Benny the Bull waves a flag with the Bulls logo on it.
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The Chicago Bulls Roster: A Playoff-Bound Team of Misfit Stars

It's time for the NBA playoffs. The matchups are set and there are several new teams in this year's field. One of these teams is the Chicago Bulls. This season has been a good one for Chicago fans, who haven't had much to celebrate for the past four seasons. The Bulls' last playoff appearance was in 2017 where they were knocked out of the first round by the Boston Celtics.

Before that, the Bulls were hopeful contenders with their stars, Derrick Rose and Jimmy Butler. Unfortunately, Rose suffered a major ACL injury during the first round of the 2012 playoffs and his performance with the team was never quite the same. Needless to say, it's been a long time since Illinois' favorite basketball team had something to cheer about.

The Chicago Bulls Roster: A Team of Misfit Stars

The 2022 Chicago Bulls set up an inbound play.

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The Bulls are the 6th-seed in the Eastern Conference playoffs, after being plagued with various injuries and having a much stronger start to the season, and have a first-round date with the defending champ Milwaukee Bucks. It came down to the wire as to whether or not the Bulls would fall down the standings and into the Play-In Tournament. Luckily, the Bulls avoided that collapse, holding off Lauri Markkanen and Evan Mobley's Cleveland Cavaliers, who have since been eliminated by the Atlanta Hawks.

But despite dropping a couple of places in the standings, Chicago has already had a much more successful season than the last few. This is certainly not a Jordan Bulls team that fought with Indiana, Utah and Detroit in the 1990s, but you cannot deny that there is certainly something special about them.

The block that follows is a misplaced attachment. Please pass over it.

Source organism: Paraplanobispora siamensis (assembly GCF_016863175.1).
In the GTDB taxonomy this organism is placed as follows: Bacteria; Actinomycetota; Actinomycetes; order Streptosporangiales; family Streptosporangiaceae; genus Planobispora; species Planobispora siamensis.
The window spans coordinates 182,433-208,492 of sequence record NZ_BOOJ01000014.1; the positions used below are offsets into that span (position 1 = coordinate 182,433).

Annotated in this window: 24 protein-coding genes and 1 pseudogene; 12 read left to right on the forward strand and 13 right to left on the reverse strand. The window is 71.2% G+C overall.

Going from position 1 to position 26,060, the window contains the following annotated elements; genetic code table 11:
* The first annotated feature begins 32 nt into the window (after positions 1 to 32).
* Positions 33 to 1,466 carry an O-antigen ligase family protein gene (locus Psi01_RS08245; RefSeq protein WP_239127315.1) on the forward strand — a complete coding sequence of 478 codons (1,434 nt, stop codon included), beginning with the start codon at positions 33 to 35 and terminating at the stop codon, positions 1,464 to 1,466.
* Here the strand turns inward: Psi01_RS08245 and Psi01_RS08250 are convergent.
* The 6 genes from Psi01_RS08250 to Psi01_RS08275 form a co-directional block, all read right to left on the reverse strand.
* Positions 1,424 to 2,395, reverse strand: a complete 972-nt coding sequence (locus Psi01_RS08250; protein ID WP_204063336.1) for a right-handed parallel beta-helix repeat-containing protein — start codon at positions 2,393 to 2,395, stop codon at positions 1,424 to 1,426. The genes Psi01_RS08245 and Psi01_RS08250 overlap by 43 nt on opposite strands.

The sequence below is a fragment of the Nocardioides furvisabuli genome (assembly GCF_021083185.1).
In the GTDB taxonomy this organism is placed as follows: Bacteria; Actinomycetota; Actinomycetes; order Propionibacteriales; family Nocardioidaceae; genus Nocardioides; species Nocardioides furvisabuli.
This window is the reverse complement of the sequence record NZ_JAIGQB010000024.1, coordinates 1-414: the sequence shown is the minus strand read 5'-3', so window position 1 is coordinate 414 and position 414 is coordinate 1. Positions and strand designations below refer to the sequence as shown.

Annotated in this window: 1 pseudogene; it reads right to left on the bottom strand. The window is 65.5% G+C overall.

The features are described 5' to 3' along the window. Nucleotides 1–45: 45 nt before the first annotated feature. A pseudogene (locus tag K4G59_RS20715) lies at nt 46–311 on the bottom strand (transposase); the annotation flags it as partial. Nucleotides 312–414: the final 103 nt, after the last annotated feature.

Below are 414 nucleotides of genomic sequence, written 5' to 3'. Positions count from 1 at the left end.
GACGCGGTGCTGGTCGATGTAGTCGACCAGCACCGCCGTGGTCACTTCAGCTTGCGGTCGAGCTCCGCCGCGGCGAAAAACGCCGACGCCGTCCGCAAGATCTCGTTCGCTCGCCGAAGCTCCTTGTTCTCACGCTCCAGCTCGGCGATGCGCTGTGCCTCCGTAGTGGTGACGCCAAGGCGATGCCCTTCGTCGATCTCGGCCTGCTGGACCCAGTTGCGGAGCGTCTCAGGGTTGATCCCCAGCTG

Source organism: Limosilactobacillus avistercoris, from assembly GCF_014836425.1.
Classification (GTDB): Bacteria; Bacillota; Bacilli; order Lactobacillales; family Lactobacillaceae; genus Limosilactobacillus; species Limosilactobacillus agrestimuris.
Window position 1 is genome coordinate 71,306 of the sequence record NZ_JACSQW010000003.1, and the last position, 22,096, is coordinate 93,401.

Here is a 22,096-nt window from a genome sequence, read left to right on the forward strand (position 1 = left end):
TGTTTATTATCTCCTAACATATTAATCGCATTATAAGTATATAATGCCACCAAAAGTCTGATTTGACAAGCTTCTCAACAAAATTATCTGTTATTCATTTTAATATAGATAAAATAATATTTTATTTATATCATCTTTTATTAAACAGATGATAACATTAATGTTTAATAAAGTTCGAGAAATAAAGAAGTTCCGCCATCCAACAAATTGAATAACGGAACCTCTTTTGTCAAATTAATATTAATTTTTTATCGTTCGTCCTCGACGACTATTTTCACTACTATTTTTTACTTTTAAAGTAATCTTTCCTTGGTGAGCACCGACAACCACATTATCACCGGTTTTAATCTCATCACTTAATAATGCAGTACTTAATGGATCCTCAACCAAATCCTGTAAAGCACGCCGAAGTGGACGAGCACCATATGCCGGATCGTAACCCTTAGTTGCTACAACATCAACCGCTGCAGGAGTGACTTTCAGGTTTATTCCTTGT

So, what has the difference been between this season's team and the team of the last four seasons? When you look at the Chicago Bulls roster, there's not really one clear superstar. No LeBron, no Giannis, no Jokic, no KD, no Luka. For the past few seasons, Zach LaVine has been the Bull's go-to guy — their beacon of hope, if you will. He had a career season in 2020-21, averaging 27.4 points, 5 rebounds, 4.9 assists per game and shooting 50.7% from the field. The addition of all-star, DeMar DeRozan, along with Lonzo Ball, Nikola Vucevic and Texas A&M legend Alex Caruso, has certainly made things a lot more interesting, and probably a lot more fun for LaVine.

When the team first acquired their new players, I was immediately intrigued and excited to watch them play this season. It is true that championship-contending teams tend to have at least one huge superstar. The Bulls, on the other hand, have kind of a mish-mash of great stars, who aren't quite at the tippy top (that's the official term, I believe). Would this collection of misfit toys come together and become actual title contenders? Would they just finally scrape by .500? Or would it be an absolute train wreck I couldn't look away from? Whatever the case was, I couldn't wait to see it all unfold.

The Reinvigorated Chicago Bulls

DeMar DeRozan and Zach LaVine talk over a play in the middle of a Bulls game.

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I don't know what I was expecting, but it definitely wasn't what happened. Clearly, the Bulls' front office, head coach Billy Donovan and his assistant coaches wanted to lessen LaVine's workload as much as possible by bringing in the players they did. First, let's talk about DeMar DeRozan. Yes, he's a five-time all-star, but his last appearance (before this season) was 2017-18 when he was with Toronto.

This season, he's had absolutely incredible year — averaging 27.6 points per game, along with 5.2 rebounds and 4.9 assists, shooting 50.4% from the field. What's almost more impressive than DeRozan's stat sheet is the consistency of his performances. He is consistently delivering these performances in his 13th year in the league, more than earning his All-Star status.

DeRozan has one of my favorite games in the league, too — he's not super flashy and just lets his isolation game sing as he gets to his spot in the mid-range. In addition to adding points to the Bulls' offense, DeRozan is an excellent playmaker as well. He knows how to read the game, boasting an average of 6.9 assists per game last season and 5 per game this season.